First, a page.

WASHINGTON, DC – Following a strong fourth quarter in 2011, the U.S. economy started 2012 on firm ground with gains in consumer spending, manufacturing output and housing. Those positive gains appear to be eroding, according to the American Chemistry Council’s (ACC) Mid-Year 2012 Situation and Outlook.
The report finds that first- and second-quarter 2012 growth was weak and that underlying drivers will constrain growth for the remainder of the year.
Turning to the business of chemistry, the financial crisis in Europe and slowdown in China and other emerging economies continue to take a toll on demand for U.S. exports. This outlook, coupled with weakness in U.S. manufacturing, will likely produce muted demand for chemical products in the second half of 2012. Overall, American chemistry output is anticipated to rise by 0.5 percent in 2012, before accelerating to a 2.3 percent growth rate in 2013.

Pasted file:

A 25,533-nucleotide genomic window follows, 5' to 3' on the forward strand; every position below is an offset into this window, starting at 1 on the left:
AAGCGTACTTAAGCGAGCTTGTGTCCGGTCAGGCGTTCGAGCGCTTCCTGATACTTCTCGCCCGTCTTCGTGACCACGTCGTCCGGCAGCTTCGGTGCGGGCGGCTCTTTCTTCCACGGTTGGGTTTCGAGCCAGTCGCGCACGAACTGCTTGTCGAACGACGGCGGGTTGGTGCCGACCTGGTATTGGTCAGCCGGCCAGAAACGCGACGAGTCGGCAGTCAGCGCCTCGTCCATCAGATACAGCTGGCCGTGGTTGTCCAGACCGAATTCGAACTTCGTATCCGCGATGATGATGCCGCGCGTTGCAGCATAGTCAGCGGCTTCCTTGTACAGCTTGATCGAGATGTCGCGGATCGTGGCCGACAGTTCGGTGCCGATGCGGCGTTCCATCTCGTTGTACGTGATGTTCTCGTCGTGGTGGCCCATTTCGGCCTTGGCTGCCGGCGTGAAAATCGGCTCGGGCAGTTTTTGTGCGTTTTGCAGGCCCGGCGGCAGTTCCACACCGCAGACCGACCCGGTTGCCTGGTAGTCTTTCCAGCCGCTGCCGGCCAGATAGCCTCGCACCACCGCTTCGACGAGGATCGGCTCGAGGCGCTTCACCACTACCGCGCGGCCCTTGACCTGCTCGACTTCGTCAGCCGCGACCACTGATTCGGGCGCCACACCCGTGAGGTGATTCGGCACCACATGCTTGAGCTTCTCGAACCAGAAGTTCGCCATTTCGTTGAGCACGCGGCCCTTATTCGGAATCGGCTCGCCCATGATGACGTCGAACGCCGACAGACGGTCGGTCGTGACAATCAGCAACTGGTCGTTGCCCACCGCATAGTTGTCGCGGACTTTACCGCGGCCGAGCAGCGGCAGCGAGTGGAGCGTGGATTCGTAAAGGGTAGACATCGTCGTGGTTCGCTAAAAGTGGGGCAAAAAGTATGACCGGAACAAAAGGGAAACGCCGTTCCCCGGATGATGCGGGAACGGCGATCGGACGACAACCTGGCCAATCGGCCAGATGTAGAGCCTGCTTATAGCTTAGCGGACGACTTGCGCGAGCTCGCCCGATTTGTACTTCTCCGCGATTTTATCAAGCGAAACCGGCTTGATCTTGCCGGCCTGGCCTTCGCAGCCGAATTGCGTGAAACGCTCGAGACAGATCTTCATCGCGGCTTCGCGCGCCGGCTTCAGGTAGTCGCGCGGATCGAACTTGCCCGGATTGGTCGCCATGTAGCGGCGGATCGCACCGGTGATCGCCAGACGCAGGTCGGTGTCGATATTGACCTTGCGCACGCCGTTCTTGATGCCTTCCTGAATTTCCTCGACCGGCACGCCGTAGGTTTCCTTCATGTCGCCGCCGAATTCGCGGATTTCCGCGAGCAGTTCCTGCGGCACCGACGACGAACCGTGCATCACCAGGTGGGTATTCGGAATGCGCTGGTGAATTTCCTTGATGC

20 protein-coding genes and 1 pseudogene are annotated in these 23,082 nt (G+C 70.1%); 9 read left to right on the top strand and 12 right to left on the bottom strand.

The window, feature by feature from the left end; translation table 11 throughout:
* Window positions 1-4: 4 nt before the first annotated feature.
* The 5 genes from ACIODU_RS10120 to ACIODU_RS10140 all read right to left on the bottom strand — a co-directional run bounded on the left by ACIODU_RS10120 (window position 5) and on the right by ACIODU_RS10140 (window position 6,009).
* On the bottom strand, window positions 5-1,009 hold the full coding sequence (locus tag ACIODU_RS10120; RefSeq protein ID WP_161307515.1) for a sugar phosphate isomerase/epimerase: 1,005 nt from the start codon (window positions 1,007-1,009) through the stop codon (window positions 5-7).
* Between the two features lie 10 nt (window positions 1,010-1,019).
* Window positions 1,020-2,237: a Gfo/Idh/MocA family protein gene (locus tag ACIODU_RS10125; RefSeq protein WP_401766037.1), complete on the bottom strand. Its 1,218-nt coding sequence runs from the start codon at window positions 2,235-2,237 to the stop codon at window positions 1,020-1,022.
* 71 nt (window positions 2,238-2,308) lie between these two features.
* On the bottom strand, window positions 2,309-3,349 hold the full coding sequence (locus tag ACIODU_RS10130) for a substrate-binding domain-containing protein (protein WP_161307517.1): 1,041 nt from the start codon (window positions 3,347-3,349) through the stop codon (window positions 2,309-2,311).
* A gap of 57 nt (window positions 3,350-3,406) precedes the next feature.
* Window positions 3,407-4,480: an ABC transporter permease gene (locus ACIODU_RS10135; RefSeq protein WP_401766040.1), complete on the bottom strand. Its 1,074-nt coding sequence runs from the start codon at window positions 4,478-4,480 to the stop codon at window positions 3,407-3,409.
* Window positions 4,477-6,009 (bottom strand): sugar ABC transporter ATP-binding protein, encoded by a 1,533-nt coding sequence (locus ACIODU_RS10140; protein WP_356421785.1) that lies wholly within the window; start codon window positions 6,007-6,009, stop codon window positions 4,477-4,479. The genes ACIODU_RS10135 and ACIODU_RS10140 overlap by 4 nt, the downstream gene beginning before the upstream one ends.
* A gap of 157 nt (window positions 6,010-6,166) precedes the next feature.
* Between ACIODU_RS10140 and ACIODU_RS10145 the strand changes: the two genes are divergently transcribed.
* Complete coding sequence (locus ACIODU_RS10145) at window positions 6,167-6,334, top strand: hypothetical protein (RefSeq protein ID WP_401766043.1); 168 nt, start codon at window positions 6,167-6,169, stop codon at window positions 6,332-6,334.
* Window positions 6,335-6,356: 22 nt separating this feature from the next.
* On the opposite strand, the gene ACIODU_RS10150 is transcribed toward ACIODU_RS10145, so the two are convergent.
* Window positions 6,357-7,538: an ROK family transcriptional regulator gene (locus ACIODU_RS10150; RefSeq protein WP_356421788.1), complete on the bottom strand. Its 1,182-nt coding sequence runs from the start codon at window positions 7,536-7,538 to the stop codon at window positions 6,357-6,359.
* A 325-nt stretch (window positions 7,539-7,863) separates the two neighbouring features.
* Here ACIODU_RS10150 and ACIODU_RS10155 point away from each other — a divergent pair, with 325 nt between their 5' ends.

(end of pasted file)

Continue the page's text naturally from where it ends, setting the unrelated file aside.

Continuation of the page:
Despite a weakened outlook for GDP growth, global chemistry continues to advance, with expectations for output of chemicals in emerging markets to outpace production in developed countries. China will continue to grow strongly but at a slower pace than the previous decade. India, Africa, Latin America and other emerging markets will continue to expand, with the strongest growth in 2012 expected in specialty chemicals, consumer products and agricultural chemicals. Overall, output is expected to grow by 2.3 percent in 2012, 4.3 percent in 2013 and 4.7 percent in 2014.
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